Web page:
Just Treat, or Enhance?

Science  02 Apr 2004:
Vol. 304, Issue 5667, pp. 17
DOI: 10.1126/science.304.5667.17

In this issue (p. 34), Science's News Focus looks into remembering and forgetting—a topic of increasing interest, not only to my cohort but also to the young as they cram for the next exam. What we've learned from a recent flurry of exciting neuropharmacology is that there are some promising drug targets out there. What we already knew is that here in the United States, people have been making use of approved drugs labeled for other indications to assist mental concentration and executive functions or to improve memory retention. Moreover, they are taking increasing advantage of dietary supplements that advertise memory enhancement but that Congress has exempted from regulation by the U.S. Food and Drug Administration (FDA).

All this raises some interesting questions. Some are ethical issues, involving the line that distinguishes treatment from enhancement. Others are challenges for public policy: Have we adopted enough protections against “off-label” uses of prescription drugs, and have we given the FDA enough tools to protect consumers against the claims made regarding many dietary supplements?

With respect to treatment and enhancement, the ethical terrain is particularly uneven. Those of us who have some interest in athletic performance are troubled by the enhancement issue, and Congress, which probably has better things to do, is now absorbed with the matter of steroid use among baseball players. That has to do with the ritual of competition and the need for a level playing field. But what about the student who takes Ritalin (methylphenidate), without having been diagnosed with attention deficit hyperactivity disorder (ADHD), to improve her ability to focus when preparing for a College Board exam? Some might disapprove, but would they be equally critical of her fellow student who prepared instead by taking the Kaplan course? Perhaps there are just too many ways to tilt this playing field.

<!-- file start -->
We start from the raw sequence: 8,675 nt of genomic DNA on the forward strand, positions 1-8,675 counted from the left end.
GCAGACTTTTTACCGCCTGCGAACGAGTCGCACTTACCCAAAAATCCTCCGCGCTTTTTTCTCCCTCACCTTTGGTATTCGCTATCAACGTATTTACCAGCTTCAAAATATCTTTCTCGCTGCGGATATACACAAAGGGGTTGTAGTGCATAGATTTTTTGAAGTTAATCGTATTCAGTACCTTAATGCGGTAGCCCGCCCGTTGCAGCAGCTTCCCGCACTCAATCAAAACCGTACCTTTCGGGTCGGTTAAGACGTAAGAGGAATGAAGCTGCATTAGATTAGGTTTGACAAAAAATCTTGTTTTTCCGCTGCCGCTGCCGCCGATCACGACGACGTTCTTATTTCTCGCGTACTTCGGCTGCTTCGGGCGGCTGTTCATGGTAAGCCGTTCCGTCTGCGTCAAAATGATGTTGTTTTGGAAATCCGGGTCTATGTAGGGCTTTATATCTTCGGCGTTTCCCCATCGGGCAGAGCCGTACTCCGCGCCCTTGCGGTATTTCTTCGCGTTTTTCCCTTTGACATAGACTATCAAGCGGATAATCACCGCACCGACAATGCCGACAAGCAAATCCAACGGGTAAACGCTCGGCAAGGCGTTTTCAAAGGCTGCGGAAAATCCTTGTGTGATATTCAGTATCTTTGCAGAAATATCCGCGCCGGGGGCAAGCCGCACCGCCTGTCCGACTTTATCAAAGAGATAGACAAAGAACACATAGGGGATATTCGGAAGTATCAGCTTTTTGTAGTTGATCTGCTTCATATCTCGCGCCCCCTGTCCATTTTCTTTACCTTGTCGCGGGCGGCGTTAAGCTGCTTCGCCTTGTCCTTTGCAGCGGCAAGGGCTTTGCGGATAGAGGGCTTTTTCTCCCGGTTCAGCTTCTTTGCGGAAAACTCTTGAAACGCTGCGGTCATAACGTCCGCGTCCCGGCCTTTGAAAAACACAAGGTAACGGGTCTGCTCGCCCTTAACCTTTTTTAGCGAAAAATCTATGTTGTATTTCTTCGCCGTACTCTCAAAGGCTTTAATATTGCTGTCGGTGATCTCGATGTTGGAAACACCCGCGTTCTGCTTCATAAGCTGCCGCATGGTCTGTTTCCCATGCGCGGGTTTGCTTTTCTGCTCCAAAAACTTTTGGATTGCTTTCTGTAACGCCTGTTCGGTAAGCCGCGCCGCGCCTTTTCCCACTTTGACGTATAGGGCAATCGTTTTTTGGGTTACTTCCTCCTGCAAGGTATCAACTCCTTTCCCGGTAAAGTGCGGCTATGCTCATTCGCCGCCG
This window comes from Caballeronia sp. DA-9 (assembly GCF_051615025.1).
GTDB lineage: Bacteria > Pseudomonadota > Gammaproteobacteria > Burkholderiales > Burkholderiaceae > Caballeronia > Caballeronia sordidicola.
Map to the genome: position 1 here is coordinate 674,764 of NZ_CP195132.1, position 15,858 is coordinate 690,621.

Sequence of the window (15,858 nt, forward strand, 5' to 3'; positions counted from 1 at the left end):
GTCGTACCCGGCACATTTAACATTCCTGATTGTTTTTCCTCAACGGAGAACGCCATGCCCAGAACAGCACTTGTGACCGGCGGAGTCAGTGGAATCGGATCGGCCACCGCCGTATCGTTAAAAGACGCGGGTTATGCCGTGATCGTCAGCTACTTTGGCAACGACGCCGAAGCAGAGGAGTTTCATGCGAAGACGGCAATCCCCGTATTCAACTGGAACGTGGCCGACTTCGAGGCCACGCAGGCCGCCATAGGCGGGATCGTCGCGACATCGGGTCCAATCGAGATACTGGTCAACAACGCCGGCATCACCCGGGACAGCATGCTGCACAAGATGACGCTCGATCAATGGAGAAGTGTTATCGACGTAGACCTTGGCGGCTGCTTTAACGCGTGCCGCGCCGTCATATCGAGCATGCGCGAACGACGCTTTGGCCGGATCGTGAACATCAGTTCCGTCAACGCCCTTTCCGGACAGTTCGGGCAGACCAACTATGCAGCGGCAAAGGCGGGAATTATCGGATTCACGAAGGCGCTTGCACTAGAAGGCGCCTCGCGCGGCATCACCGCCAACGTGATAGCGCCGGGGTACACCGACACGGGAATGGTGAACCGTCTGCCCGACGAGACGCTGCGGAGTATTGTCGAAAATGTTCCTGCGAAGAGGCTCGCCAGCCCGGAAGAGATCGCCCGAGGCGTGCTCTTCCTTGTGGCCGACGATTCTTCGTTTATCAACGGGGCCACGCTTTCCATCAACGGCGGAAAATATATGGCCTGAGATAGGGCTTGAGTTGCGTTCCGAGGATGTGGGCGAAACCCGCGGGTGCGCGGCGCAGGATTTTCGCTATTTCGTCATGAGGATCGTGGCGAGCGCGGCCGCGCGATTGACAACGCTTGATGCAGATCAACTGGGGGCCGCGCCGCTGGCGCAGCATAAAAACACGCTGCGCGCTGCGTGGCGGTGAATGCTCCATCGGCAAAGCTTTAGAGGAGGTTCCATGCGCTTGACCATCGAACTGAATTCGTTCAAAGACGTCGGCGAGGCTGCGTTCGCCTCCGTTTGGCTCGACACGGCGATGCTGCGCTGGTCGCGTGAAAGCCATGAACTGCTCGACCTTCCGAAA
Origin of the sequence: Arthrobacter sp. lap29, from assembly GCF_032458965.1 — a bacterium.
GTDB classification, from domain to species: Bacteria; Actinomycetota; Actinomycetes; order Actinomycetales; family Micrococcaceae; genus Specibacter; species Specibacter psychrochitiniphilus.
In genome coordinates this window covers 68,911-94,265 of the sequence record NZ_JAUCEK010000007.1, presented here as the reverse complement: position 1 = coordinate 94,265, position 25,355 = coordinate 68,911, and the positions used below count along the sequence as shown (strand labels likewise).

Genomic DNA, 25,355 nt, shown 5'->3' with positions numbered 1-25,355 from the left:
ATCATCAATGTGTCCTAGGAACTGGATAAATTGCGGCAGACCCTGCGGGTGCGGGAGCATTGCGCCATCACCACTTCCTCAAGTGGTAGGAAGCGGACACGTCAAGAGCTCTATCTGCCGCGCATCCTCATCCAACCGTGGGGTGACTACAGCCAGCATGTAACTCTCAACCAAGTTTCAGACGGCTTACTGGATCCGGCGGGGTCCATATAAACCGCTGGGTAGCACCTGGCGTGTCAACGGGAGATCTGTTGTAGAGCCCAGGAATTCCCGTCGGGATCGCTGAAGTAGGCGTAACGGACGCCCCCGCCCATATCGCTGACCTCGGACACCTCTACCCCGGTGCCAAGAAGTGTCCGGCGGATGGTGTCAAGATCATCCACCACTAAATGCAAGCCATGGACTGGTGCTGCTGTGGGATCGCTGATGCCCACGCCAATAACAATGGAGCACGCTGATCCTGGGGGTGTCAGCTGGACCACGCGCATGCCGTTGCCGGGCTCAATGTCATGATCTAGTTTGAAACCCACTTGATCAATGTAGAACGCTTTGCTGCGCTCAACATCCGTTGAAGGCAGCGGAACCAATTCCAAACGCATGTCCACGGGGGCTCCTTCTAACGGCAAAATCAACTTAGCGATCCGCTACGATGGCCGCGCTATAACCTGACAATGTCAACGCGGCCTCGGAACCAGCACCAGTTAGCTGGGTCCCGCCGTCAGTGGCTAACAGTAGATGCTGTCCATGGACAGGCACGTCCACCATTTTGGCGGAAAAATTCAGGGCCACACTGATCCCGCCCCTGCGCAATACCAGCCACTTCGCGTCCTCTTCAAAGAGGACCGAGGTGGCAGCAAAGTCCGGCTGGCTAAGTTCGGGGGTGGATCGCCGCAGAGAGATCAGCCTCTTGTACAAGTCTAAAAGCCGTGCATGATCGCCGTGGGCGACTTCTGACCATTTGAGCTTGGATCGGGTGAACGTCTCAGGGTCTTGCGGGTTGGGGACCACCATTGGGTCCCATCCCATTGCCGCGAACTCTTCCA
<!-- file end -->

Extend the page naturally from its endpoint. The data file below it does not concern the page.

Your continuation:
A different argument has been advanced by Francis Fukuyama and by Leon Kass, chair of the President's Council on Bioethics; both suggest that procognitive therapy interferes with something they perceive as “our nature.” But it is difficult to distinguish between this and other interventions in neurotransmitter biochemistry, such as the use of antidepressants. Moreover, there is a naïve nativism in the view that when we modify any behavioral state, we are intervening in some “natural” state of being. How far back do we go to find such a state: to the earliest hominids? to the last hunter-gatherers? The human narrative has been marked for most of its history by an accelerating interaction between culture and brain evolution. For eons, we have been changing human nature, whatever that is, by alloying natural selection with cultural innovation.

There are also issues of safety, which should overshadow other concerns about the enhancement issue. The human nervous system is so sensitive and so labile compared with other parts of our physiology that interventions in brain function should demand an extra dose of caution. Our experience with Ritalin, even as it is appropriately prescribed for cases of ADHD, began relatively recently. As users of that drug enter the ranks of seniors, we might anticipate some unpleasant surprises. It is good news that distinguished biomedical scientists are developing potential drug targets from their basic research findings. But the FDA will have to look carefully at the possibility of adverse effects from chronic use of the new memory boosters if and when they appear. After all, who will want to stop taking them?

More serious are the holes that already exist in the regulatory framework for neurocognitive enhancers. The first is a chronic FDA problem: off-label prescriptions. It has become increasingly clear that prescriptions for methylphenidate are given in numbers far greater than the number of ADHD people. College health service personnel recognize that many students are preparing for exams with that kind of help. That will remind old FDA hands of the late 1970s, when the high rate of off-label prescriptions was for amphetamines, often destined for a similar use. The second is the virtually unregulated domain of dietary supplements. The Federal Trade Commission has some control over the way in which alleged memory enhancers are advertised, but it's permeable; if you doubt this, read your spam e-mail. Worse, there is no control whatever over efficacy or safety. Congress has long resisted equipping the FDA to deal with this exploding area, and it's past time for them to get over it.

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